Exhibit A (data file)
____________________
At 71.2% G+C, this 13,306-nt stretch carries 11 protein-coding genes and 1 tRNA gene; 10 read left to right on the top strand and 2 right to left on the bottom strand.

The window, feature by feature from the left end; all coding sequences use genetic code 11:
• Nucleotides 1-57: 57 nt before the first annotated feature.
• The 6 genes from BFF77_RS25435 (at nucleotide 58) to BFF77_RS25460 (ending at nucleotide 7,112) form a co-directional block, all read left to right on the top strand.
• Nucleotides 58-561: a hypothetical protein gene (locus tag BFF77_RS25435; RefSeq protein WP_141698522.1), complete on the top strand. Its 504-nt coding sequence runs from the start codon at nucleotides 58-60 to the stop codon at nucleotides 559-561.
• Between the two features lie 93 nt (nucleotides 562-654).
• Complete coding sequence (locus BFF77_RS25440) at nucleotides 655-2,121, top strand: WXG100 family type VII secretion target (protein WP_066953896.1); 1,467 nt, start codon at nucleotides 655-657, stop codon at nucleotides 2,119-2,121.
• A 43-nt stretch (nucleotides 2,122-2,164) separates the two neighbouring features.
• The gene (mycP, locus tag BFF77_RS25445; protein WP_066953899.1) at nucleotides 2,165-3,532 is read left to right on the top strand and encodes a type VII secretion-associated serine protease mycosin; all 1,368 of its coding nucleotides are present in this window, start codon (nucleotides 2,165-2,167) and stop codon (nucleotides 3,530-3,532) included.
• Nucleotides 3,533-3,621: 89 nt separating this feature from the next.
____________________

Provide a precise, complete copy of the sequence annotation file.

At 71.2% G+C, this 13,306-nt stretch carries 11 protein-coding genes and 1 tRNA gene; 10 read left to right on the top strand and 2 right to left on the bottom strand.

The window, feature by feature from the left end; all coding sequences use genetic code 11:
• Nucleotides 1-57: 57 nt before the first annotated feature.
• The 6 genes from BFF77_RS25435 (at nucleotide 58) to BFF77_RS25460 (ending at nucleotide 7,112) form a co-directional block, all read left to right on the top strand.
• Nucleotides 58-561: a hypothetical protein gene (locus tag BFF77_RS25435; RefSeq protein WP_141698522.1), complete on the top strand. Its 504-nt coding sequence runs from the start codon at nucleotides 58-60 to the stop codon at nucleotides 559-561.
• Between the two features lie 93 nt (nucleotides 562-654).
• Complete coding sequence (locus BFF77_RS25440) at nucleotides 655-2,121, top strand: WXG100 family type VII secretion target (protein WP_066953896.1); 1,467 nt, start codon at nucleotides 655-657, stop codon at nucleotides 2,119-2,121.
• A 43-nt stretch (nucleotides 2,122-2,164) separates the two neighbouring features.
• The gene (mycP, locus tag BFF77_RS25445; protein WP_066953899.1) at nucleotides 2,165-3,532 is read left to right on the top strand and encodes a type VII secretion-associated serine protease mycosin; all 1,368 of its coding nucleotides are present in this window, start codon (nucleotides 2,165-2,167) and stop codon (nucleotides 3,530-3,532) included.
• Nucleotides 3,533-3,621: 89 nt separating this feature from the next.